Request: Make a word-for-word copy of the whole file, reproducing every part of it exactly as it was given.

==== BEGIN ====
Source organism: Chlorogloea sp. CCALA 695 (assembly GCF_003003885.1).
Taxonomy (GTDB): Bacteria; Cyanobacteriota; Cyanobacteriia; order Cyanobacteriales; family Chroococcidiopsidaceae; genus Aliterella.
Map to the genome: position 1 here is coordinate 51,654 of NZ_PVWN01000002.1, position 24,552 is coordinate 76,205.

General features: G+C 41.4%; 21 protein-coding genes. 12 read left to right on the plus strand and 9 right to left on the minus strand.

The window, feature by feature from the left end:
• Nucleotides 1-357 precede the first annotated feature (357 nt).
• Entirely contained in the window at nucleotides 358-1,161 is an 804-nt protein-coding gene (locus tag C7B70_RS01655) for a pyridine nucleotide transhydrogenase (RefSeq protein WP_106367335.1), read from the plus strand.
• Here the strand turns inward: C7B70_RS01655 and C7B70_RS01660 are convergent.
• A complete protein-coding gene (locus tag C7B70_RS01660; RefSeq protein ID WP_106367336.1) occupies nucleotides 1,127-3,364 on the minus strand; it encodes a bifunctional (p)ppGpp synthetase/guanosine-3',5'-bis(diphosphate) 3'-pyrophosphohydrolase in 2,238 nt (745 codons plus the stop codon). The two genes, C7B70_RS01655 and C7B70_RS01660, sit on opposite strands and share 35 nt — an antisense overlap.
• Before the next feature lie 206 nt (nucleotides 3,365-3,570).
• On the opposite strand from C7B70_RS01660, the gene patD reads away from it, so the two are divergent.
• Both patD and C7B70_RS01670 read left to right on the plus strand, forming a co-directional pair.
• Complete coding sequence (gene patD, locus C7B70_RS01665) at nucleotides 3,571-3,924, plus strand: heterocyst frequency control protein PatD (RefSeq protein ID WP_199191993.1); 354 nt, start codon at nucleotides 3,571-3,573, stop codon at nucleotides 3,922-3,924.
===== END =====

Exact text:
Source organism: Chlorogloea sp. CCALA 695 (assembly GCF_003003885.1).
Taxonomy (GTDB): Bacteria; Cyanobacteriota; Cyanobacteriia; order Cyanobacteriales; family Chroococcidiopsidaceae; genus Aliterella.
Map to the genome: position 1 here is coordinate 51,654 of NZ_PVWN01000002.1, position 24,552 is coordinate 76,205.

General features: G+C 41.4%; 21 protein-coding genes. 12 read left to right on the plus strand and 9 right to left on the minus strand.

The window, feature by feature from the left end:
• Nucleotides 1-357 precede the first annotated feature (357 nt).
• Entirely contained in the window at nucleotides 358-1,161 is an 804-nt protein-coding gene (locus tag C7B70_RS01655) for a pyridine nucleotide transhydrogenase (RefSeq protein WP_106367335.1), read from the plus strand.
• Here the strand turns inward: C7B70_RS01655 and C7B70_RS01660 are convergent.
• A complete protein-coding gene (locus tag C7B70_RS01660; RefSeq protein ID WP_106367336.1) occupies nucleotides 1,127-3,364 on the minus strand; it encodes a bifunctional (p)ppGpp synthetase/guanosine-3',5'-bis(diphosphate) 3'-pyrophosphohydrolase in 2,238 nt (745 codons plus the stop codon). The two genes, C7B70_RS01655 and C7B70_RS01660, sit on opposite strands and share 35 nt — an antisense overlap.
• Before the next feature lie 206 nt (nucleotides 3,365-3,570).
• On the opposite strand from C7B70_RS01660, the gene patD reads away from it, so the two are divergent.
• Both patD and C7B70_RS01670 read left to right on the plus strand, forming a co-directional pair.
• Complete coding sequence (gene patD, locus C7B70_RS01665) at nucleotides 3,571-3,924, plus strand: heterocyst frequency control protein PatD (RefSeq protein ID WP_199191993.1); 354 nt, start codon at nucleotides 3,571-3,573, stop codon at nucleotides 3,922-3,924.